ICYMI: Sen. Marshall on RFDTV: We’re Fighting to Protect Rural America

(Washington, D.C.) – U.S. Senator Roger Marshall, M.D. appeared on RFDTV’s Market Day Report to discuss his bipartisan measure to strike the Biden Administration’s listing of the lesser prairie chicken as part of the Endangered Species Act. In a major win for Kansas’ farmers, ranchers, and energy producers, the U.S. Senate passed Senator Marshall’s measure by a vote of 50-48 last night.

Click HERE or on the image above to watch Senator Marshall’s full interview

Highlights from the interview include:

On the negative impacts of Biden Administration’s lesser prairie chicken listing under Endangered Species Act:

“Your listeners understand when a species is listed, it makes it harder to farm and ranch. It makes it harder for the oil and gas industry. It makes it harder to get all that wind energy out of Kansas as well. So we’re trying to slow them down. I’m very proud that we’re able to win a small victory here last night.”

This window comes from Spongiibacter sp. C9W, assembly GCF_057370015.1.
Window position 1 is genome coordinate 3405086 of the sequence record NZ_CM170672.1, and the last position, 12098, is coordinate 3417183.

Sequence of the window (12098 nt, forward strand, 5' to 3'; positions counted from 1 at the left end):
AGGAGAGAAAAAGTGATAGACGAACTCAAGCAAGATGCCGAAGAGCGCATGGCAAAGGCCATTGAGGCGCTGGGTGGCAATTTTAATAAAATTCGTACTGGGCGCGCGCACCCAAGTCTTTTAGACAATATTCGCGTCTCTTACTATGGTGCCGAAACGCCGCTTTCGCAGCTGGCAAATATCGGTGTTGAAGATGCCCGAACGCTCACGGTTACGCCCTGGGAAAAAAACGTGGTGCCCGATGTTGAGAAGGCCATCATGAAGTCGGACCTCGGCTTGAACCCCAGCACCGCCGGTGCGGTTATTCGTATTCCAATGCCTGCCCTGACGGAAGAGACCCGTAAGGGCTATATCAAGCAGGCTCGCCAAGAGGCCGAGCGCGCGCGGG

“… we’ll put this in the hands of Joe Biden once again, and we’ll see what he does with it. But I hope that he understands that his policies, how much of an impact and negative impact they’ve had on rural America. The people I talk to back home feel like his energy policies negatively impact rural America, we feel like his agriculture policies are driving up the cost of fertilizers, driving up the cost of doing business, as well.”

On voluntary conservation efforts to protect the lesser prairie chicken:

“I’m so proud of my farmers and ranchers. Thanks to their conservation practices, the overall trend of the prairie chicken population is increasing.” 

“Let’s encourage more farmers and ranchers to do the right thing by volunteering to use new grazing practices. And then let’s use a Farm Bill to figure out a way to reward them.”

On the 2023 Farm Bill and his recent visit to Kansas with Senate Agriculture Committee Ranking Member John Boozman:

“Very proud to be out in Kansas with Ranking Member John Bozeman just last Friday. I spoke with Ag retailers in Kansas City, to some folks focused on conservation practices, as well as farmers and ranchers.”

“Certainly the number one issue in Kansas remains the weather, remains the rain. We’ve had to unfortunately plow under a lot of the wheat crop in the western third of the state. Of course, they’re going to talk about crop insurance and the challenges with it. But even more than that, I think they’re concerned about labor issues and inflation, how inflation is impacting them, the price of fertilizer and, like your previous speaker just talked about, inflation is impacting interest rates as well.”